Broken Heart Syndrome

March 1, 2021 | Dr. Linda J. Dobberstein, DC, Board Certified in Clinical Nutrition

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 Broken Heart Syndrome
Life has many unexpected surprises. Sometimes a surprise is so profound and shocking that it is traumatic and very stressful. These stressful events may include the sudden loss of a loved one, a severe heated argument, a break-up with a spouse, a surprise party, an unexpected job loss, a natural disaster, a frightening medical diagnosis or other concerns. Sometimes the surprise and shock of the event is so powerful it affects the heart and may lead to Broken Heart Syndrome.

Broken Heart Syndrome (BHS), also known as Takotsubo cardiomyopathy (TTS) or stress cardiomyopathy, is a temporary heart condition that is triggered by severe stressful situations. Individuals respond to the stress with symptoms similar to a heart attack with chest pain, shortness of breath, congestive heart failure, and low blood pressure. The symptoms begin within a few minutes to hours after the severe, unexpected stress. The condition often improves quickly over days to a few weeks.

There are key differences between Broken Heart Syndrome and a heart attack, but it requires astute health care to differentiate between the conditions. In Broken Heart Syndrome, the coronary arteries are usually normal and do not have severe blockages or clots. This is not seen in BHS/TTS. The sudden burst of stress hormones and adrenaline causes the heart cells in the left ventricular area of the heart to become stunned, or jolted, but the cells do not die. The heart cells recover from this jolt and there is no long-term damage, unlike a heart attack where there is blockage, clots, and permanent damage to the heart cells.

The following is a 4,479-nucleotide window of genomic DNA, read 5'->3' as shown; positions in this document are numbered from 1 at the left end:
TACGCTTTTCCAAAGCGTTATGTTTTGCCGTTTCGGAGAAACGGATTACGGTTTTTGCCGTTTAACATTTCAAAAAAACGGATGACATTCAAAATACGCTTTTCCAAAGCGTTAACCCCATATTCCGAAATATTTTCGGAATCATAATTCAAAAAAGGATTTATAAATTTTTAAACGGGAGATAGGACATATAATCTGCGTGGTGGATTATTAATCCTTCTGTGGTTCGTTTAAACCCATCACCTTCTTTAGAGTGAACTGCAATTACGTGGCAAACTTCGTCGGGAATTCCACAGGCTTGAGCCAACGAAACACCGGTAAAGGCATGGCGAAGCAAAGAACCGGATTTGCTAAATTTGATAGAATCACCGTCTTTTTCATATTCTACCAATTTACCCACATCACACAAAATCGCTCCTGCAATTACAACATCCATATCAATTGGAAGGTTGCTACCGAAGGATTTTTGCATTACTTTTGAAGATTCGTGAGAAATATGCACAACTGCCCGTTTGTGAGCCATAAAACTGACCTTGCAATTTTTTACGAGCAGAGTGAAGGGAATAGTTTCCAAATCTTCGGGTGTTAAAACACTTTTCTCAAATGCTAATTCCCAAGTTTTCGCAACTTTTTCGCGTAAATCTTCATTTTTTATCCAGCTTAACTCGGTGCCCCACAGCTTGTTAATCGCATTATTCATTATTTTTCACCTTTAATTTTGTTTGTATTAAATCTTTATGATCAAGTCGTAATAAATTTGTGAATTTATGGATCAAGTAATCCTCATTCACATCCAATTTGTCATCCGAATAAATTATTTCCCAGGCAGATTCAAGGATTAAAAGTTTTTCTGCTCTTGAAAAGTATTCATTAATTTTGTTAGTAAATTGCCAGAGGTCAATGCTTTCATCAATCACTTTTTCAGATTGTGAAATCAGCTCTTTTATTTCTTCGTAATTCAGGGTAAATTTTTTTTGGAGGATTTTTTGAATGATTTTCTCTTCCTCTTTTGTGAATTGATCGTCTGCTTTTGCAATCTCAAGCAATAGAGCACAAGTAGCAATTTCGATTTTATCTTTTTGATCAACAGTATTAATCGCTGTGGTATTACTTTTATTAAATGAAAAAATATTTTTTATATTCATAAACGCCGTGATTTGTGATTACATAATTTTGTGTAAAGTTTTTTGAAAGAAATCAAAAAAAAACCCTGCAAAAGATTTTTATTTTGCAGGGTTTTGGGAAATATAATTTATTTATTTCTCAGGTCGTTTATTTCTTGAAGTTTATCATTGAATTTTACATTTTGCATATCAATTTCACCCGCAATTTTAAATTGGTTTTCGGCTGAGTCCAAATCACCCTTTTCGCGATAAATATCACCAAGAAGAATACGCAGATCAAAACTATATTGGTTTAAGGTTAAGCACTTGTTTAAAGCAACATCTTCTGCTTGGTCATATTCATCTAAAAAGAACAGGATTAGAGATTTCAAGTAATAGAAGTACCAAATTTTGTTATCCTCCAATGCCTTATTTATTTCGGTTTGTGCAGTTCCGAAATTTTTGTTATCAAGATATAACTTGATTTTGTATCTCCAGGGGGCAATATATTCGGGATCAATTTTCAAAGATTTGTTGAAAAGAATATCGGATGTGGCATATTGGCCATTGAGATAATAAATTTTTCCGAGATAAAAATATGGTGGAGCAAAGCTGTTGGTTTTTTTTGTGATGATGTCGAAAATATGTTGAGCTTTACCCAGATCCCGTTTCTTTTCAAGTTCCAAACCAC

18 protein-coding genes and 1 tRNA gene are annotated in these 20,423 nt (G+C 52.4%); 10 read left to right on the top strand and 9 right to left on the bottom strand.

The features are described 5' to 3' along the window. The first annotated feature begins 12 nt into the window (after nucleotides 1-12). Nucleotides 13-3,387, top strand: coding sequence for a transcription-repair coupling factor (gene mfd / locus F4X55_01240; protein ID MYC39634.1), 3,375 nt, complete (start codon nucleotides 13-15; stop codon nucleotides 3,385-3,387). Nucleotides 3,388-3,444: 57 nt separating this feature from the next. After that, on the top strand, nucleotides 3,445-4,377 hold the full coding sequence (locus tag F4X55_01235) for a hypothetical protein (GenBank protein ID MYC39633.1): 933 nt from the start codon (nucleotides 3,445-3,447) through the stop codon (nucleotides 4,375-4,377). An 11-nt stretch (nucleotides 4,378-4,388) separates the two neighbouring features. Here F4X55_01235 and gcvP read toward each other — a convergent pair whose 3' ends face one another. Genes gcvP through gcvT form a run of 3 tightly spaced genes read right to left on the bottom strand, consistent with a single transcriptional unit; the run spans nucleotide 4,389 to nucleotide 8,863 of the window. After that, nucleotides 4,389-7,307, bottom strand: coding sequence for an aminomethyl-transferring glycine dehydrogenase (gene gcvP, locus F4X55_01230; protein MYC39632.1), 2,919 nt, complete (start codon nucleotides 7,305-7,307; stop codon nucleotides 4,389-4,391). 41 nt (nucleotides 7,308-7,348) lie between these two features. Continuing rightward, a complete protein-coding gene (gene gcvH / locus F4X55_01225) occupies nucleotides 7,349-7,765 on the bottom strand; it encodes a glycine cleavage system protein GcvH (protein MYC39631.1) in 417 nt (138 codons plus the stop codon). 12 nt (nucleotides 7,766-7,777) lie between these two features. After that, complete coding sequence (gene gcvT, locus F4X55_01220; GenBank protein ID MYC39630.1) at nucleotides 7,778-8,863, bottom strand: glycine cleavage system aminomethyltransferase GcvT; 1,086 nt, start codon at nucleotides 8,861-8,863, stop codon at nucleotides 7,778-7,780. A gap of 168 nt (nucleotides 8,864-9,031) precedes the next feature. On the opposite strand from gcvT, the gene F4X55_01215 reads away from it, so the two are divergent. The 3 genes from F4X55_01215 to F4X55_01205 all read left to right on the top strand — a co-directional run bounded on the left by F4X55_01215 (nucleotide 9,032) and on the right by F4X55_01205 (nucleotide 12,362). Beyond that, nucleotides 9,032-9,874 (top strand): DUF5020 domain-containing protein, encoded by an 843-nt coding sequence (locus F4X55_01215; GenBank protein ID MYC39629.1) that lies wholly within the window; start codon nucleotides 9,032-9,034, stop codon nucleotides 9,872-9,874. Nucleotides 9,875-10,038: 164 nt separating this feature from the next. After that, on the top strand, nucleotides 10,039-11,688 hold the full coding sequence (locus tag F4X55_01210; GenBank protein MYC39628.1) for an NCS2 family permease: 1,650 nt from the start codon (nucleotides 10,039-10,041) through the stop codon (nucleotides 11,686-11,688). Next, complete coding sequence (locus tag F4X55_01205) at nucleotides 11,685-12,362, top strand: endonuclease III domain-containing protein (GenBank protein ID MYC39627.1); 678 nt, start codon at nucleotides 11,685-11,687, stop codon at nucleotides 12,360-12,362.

The preponderance and mechanisms for Broken Heart Syndrome are still being discovered and understood as it is a relatively newly recognized disorder first described in 1990. Medical literature shows that it occurs most commonly in postmenopausal middle-age or elderly women with the average age about 60. It can happen in men and younger women too, but is considerably less common.

Causes of Broken Heart Syndrome

The cause for Broken Heart Syndrome is still unclear. However, research suggests that some of the causes include hyperactivity of the sympathetic nervous system, i.e. the fight-flight part of the autonomic nervous system is in overdrive.  It often coexists with spasm of coronary vessels, challenges in microcirculation, and estrogen deficiency.

Researchers in the December 2014 International Journal of Cardiology stated that BHS/TTS is one of the cardiac abnormalities most frequently induced by central nervous system disorders. They found a link with how some brain disorders can directly or indirectly affect the heart (brain-heart disorders). Brain disorders that can trigger the BHS/TTS include subarachnoid bleeding, epilepsy, ischemic stroke, intracerebral bleeding, migraine, encephalitis, traumatic brain injury, PRES syndrome, or ALS. They recommended that neurological support be provided when treating Broken Heart Syndrome.

Mitochondria and Heart Cells